The allcomers raised a field of somewhere in the mid-twenties and began with the two Dutch Jag’s of 15 Colin Toussauint and 884 Robert Emaus going for a synchronised spin on turn’s one and two. 306 Nicky Bell was then met with a head on by the armco at the exit of turn four by 384 John Golden who then received a hard hit by 555 Roy Rawlins. Tom Keep in 367 then jacked the Rawlins MK2 hard leaving it in a big wreck! But Roy Rawlins being himself just decided to read the newspaper – even sharing it with Nicky Bell who was parked up alongside him. 362 Johnny James delivered a high-speed jacking to 542 Craig Oliver on the entrance to turn one leaving the Gladiator Volvo estate of Craig Oliver completely caved in at the back. John Golden in 384 gave a head on to 884 Robert Emaus on the exit of turn two who was also hit in the rear by 787 Marc Key. John Golden was moving very slowly down the back straight leaving him vulnerable to a jacking by 15 Colin Toussauint who then decided to spin out Golden on turn’s three and four. Colin Toussauint was then attacked by 415 Scott Cornish on home straight by the start finish line getting a head on from John Golden just after too. The onslaught carried on for the Dutch visitor who was hit over the right rear hard by 331 ‘Boxer Jack’ Jason Jackson as he crossed the line to take the chequered flag. 415 Scott Cornish then delivered another gentle hit to the rear of the Dutch Jag.
Race Winner: 331 ‘Boxer Jack’ Jason Jackson

Rawlins 2000 into DD:
Around twelve cars returned to the track for the dash into DD with about another five waiting on the entre for the DD. The race was a fairly quiet affair with people wanting to get one more race out of their cars before the DD. 555 Roy Rawlins was moving slowly down the back straight having done a brilliant job by him and his pit crew to get his car back out – and was jacked by 331 ‘Boxer Jack’ Jason Jackson on the entrance to turn three. Roy was delighted fist pumping after the hit – his MK2 was finally dead. The next lap, ‘Boxer’ slowed right up and high fived Roy Rawlins as he passed his car. 367 Tom Keep decided that 331 ‘Boxer’ shouldn’t win any more races and tried to take him out on opposite on turn’s three and four. However, ‘Boxer’ managed to scrape through to take the race win.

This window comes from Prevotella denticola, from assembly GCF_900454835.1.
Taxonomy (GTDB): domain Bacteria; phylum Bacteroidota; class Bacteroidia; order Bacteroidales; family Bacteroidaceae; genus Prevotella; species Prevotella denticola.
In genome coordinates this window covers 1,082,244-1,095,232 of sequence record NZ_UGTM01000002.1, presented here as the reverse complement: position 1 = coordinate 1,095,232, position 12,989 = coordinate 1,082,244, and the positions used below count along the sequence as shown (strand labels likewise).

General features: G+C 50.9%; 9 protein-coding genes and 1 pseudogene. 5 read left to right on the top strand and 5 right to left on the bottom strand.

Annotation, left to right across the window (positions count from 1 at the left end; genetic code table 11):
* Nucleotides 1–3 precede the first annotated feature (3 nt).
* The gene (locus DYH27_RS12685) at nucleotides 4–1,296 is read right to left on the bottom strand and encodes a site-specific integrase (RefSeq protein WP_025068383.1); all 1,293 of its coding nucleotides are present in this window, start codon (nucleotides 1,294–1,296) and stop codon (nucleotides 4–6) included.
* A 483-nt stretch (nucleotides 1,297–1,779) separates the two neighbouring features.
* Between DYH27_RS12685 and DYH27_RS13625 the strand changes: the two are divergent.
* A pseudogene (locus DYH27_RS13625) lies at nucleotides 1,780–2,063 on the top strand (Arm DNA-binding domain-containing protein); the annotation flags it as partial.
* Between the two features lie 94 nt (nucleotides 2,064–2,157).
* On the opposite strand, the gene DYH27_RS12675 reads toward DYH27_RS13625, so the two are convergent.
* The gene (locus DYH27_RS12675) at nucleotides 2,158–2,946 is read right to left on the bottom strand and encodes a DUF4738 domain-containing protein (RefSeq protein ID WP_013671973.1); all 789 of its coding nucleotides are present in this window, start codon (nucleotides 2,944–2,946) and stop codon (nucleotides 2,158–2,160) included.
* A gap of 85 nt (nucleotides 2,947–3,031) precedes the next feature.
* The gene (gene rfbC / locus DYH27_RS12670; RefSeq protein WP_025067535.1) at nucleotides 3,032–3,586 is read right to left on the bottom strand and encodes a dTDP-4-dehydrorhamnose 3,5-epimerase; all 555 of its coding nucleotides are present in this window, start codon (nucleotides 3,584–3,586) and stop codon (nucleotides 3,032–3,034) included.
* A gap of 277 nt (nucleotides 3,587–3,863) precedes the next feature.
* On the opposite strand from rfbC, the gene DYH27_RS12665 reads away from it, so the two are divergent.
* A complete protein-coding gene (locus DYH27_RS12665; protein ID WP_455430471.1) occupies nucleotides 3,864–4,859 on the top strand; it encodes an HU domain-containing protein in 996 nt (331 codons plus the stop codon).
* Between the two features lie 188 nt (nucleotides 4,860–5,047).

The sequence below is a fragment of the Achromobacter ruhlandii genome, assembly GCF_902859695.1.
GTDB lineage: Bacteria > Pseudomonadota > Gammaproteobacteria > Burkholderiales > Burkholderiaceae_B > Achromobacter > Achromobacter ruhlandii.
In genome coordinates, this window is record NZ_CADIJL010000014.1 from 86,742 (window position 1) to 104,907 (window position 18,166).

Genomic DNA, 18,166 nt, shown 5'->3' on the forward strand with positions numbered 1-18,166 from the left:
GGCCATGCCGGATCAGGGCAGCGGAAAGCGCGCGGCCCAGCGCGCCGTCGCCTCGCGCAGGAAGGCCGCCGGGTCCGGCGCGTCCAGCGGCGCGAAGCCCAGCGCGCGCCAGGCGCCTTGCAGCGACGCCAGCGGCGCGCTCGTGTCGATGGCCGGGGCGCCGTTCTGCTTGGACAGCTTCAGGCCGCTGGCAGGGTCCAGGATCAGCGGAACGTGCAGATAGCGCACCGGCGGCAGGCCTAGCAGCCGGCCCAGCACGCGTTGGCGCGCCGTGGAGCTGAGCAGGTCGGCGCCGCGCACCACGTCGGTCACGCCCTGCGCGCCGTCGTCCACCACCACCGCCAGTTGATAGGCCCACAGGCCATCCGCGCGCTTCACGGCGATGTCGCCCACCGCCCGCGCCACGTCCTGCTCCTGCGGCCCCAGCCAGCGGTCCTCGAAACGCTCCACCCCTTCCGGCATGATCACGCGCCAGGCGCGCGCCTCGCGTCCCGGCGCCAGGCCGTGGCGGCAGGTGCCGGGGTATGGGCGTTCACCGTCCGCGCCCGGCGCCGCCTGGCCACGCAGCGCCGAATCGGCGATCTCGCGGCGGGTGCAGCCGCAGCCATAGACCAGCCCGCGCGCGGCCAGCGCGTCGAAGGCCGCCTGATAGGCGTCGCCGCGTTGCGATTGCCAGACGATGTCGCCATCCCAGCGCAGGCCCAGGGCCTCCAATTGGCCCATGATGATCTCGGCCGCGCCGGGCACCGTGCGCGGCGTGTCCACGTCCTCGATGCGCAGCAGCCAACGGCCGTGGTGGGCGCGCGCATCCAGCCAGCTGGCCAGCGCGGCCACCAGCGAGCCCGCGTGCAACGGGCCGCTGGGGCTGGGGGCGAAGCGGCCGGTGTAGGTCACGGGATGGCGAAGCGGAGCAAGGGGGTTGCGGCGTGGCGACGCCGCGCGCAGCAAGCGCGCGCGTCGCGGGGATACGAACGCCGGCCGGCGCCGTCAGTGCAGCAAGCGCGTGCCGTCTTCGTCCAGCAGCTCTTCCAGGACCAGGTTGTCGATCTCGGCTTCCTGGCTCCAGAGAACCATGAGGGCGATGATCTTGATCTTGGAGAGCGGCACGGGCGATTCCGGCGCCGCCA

306 Nicky Bell was the first to put a hit in during the DD – hitting the DS240 Limo of 599 Matt Butcher on turn’s three and four. Meanwhile, 10 Paul Whiteman was picked up and pushed into turn three by 141 Garry Lee. Whiteman was then jacked by 367 Tom Keep who was then jacked by 362 Johnny James creating a bit of air time. 884 Robert Emaus then jacked 362 Johnny James – finally finishing off the Team Extreme man’s Toyota Supra. 331 ‘Boxer Jack’ Jason Jackson then jacked the Dutch Jaguar, while 444 Steve Brookman hit 123 Tony Hutton over the right rear wheel. Brookman then gave ‘Boxer’ a hit to the rear killing his Granada estate. As Brookman tried to back up he was jacked by 306 Nicky Bell.
Race Winner: 331 ‘Boxer Jack’ Jason Jackson
DD Winner: 306 Nicky Bell

Best Wrecker: 123 Tony Hutton
Best Entertainer: 362 Johnny James

​The Sunday was a great meeting with plenty of good crashing and handshakes all round – it was almost like Arena of twelve years ago when me and my Dad used to go almost every week! It was a great weekend that got better and better as it went on. Well done to all drivers and their pit crews.
A massive well done must also go to Paul Whiteman who commented, “I enjoyed the weekend but the Sunday more than the Saturday. My MK1 on the Saturday never went as well as I was hoping but it was good to drive a Granada around Arena again.”
He continued, “Although it (the MK2 on the Sunday) was slow I really enjoyed getting smashed up and pulling it out. It reminded me of how things used to be when we had team wars at Arena with the Cream Team years ago. Also, it was good to see everyone shaking hands and smiling after the races.”
Let’s hope Paul raised another fantastic amount for the Meningitis Research Foundation – hopefully there will be more charity meetings to come at Arena Essex to commemorate Maya Ford for years to come. A young girl taken far too soon who is still sorely missed by those who knew her best.
RIP Maya.